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pone-0042396-g004: katA is overexpressed after H2O2 treatment (50 mM).R. equi WT was treated with 50 mM H2O2 in (A) the exponential phase (OD600 = 0.4) or (B) the stationary phase. cDNAs derived from total RNA were used for real time PCR. The overexpression factor in treated bacteria vs untreated bacteria, was calculated using the 2−ΔΔCt method [36]. The data are the mean of overexpression factor ± standard deviation (error bars) of triplicate measurements from four reverse transcriptions of two independent experiments. To evaluate overexpressions in the exponential phase (A), we only considered time points 5, 10 and 20 min post exposure to avoid any effects of bacterial transition in the stationary growth phase.

Mentions: We evaluated the effect of a sublethal H2O2 concentration (50 mM) defined previously (data not shown) on the expression of katA, katB, katC and katD transcripts during exponential (Figure 4A) and stationary phases (Figure 4B). The expression of catalases was measured at several timepoints: 5, 10 and 20 minutes after treatment in the exponential phase and 5, 10, 20, 30 and 60 minutes after treatment in the stationary phase. Results showed that only the katA gene was overexpressed in response to H2O2 treatment. For example, when H2O2 was added in the exponential phase, katA was overexpressed 3.11 (±0.59) times in bacteria treated for 5 min compared to untreated bacteria (Figure 4A). However, when H2O2 was added in the stationary phase, katA was overexpressed 367.90 (±122.63) times in bacteria treated for 10 min compared to untreated bacteria (Figure 4B). We did not observe any modifications in the rate of transcripts for katB, katC or katD (Figures 4A and 4B).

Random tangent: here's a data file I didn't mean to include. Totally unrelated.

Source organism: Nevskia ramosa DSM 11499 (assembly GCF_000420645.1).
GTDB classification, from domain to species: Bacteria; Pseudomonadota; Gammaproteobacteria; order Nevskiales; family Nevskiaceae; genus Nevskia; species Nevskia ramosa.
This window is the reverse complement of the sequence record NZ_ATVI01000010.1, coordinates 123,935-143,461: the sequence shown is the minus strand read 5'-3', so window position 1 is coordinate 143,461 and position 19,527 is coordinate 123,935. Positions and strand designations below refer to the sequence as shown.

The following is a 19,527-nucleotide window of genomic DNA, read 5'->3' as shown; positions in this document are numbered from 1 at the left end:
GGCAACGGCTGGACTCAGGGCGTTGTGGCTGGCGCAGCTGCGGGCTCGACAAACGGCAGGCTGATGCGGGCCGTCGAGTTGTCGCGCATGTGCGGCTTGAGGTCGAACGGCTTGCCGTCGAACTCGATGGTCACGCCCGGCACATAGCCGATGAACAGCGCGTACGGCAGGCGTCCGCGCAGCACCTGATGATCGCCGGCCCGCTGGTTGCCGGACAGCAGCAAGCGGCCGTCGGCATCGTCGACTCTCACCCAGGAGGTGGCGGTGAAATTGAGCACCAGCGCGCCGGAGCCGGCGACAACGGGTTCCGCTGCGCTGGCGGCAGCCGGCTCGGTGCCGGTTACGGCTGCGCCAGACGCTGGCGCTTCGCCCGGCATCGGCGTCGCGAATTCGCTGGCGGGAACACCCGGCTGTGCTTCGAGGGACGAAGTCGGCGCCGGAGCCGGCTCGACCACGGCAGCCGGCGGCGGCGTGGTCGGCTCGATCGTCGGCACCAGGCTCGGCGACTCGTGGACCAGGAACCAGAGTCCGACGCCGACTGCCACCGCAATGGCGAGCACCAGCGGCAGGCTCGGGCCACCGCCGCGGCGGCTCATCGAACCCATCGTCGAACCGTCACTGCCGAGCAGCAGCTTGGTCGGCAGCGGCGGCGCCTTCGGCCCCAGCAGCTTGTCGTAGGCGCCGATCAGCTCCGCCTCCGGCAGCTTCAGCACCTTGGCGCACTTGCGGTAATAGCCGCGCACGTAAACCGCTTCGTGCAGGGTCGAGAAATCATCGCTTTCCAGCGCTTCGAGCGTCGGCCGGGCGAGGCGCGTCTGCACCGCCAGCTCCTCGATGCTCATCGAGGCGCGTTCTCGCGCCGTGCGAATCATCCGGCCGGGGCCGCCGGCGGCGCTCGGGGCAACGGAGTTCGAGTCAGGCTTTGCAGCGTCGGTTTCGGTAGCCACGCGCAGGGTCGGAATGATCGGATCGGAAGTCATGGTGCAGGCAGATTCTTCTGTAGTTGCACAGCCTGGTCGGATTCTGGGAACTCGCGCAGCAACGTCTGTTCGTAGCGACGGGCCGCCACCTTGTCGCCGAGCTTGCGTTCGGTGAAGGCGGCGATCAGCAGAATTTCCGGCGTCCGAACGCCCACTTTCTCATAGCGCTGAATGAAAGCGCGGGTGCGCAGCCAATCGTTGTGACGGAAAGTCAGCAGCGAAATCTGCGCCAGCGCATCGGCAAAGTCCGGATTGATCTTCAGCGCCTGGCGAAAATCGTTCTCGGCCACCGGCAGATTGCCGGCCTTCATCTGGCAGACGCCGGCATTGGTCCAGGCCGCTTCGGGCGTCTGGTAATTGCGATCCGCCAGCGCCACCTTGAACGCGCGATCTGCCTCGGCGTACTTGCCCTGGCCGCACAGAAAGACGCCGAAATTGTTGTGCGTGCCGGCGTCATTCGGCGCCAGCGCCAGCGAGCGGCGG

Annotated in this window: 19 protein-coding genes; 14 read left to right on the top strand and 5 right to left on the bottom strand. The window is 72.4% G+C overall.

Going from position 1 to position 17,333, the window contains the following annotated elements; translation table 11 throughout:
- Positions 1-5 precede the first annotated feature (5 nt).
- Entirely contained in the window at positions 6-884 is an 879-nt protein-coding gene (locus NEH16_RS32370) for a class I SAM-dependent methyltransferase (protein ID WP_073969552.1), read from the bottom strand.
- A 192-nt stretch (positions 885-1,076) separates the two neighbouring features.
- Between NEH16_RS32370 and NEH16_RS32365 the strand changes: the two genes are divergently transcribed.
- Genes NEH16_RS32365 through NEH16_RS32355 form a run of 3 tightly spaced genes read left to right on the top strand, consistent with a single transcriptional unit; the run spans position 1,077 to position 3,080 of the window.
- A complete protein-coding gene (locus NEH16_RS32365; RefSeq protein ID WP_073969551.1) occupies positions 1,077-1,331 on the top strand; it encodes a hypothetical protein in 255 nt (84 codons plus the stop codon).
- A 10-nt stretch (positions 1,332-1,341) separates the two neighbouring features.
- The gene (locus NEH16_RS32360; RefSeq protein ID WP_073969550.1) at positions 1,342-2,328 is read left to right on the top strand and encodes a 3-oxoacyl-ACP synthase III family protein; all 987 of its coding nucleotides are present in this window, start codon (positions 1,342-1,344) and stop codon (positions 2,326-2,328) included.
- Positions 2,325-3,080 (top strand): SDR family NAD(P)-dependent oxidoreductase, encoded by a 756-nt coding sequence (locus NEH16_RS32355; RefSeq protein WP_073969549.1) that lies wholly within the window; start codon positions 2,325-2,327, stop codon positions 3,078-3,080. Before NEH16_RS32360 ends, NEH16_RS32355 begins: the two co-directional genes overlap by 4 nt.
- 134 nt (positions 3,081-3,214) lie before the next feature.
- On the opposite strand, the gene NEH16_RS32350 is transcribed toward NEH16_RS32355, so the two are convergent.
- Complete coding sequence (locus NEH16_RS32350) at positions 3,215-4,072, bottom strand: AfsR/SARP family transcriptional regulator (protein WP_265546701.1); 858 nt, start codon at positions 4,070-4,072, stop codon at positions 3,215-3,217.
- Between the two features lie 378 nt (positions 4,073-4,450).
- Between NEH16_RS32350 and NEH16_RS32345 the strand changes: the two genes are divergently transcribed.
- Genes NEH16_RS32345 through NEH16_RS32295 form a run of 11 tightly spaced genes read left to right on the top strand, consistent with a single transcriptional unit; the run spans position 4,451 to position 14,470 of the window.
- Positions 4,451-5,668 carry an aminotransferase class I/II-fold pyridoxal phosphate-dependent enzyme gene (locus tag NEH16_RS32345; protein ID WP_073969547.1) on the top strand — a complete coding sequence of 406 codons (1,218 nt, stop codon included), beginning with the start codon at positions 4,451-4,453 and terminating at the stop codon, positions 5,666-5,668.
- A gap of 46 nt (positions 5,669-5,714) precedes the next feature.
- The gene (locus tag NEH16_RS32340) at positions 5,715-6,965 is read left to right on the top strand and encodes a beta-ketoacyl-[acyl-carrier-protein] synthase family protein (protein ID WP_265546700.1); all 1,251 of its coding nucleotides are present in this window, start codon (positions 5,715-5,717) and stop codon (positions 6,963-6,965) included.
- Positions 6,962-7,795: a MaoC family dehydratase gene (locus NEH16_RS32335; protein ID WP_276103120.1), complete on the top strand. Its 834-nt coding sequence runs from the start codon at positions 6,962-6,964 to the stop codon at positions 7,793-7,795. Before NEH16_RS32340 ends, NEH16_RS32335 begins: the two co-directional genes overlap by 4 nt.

Rhodococcus equi's extreme resistance to hydrogen peroxide is mainly conferred by one of its four catalase genes.

Bidaud P, Hébert L, Barbey C, Appourchaux AC, Torelli R, Sanguinetti M, Laugier C, Petry S - PLoS ONE (2012)

katA is overexpressed after H2O2 treatment (50 mM).R. equi WT was treated with 50 mM H2O2 in (A) the exponential phase (OD600 = 0.4) or (B) the stationary phase. cDNAs derived from total RNA were used for real time PCR. The overexpression factor in treated bacteria vs untreated bacteria, was calculated using the 2−ΔΔCt method [36]. The data are the mean of overexpression factor ± standard deviation (error bars) of triplicate measurements from four reverse transcriptions of two independent experiments. To evaluate overexpressions in the exponential phase (A), we only considered time points 5, 10 and 20 min post exposure to avoid any effects of bacterial transition in the stationary growth phase.
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Related In: Results  -  Collection

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getmorefigures.php?uid=PMC3412833&req=5

pone-0042396-g004: katA is overexpressed after H2O2 treatment (50 mM).R. equi WT was treated with 50 mM H2O2 in (A) the exponential phase (OD600 = 0.4) or (B) the stationary phase. cDNAs derived from total RNA were used for real time PCR. The overexpression factor in treated bacteria vs untreated bacteria, was calculated using the 2−ΔΔCt method [36]. The data are the mean of overexpression factor ± standard deviation (error bars) of triplicate measurements from four reverse transcriptions of two independent experiments. To evaluate overexpressions in the exponential phase (A), we only considered time points 5, 10 and 20 min post exposure to avoid any effects of bacterial transition in the stationary growth phase.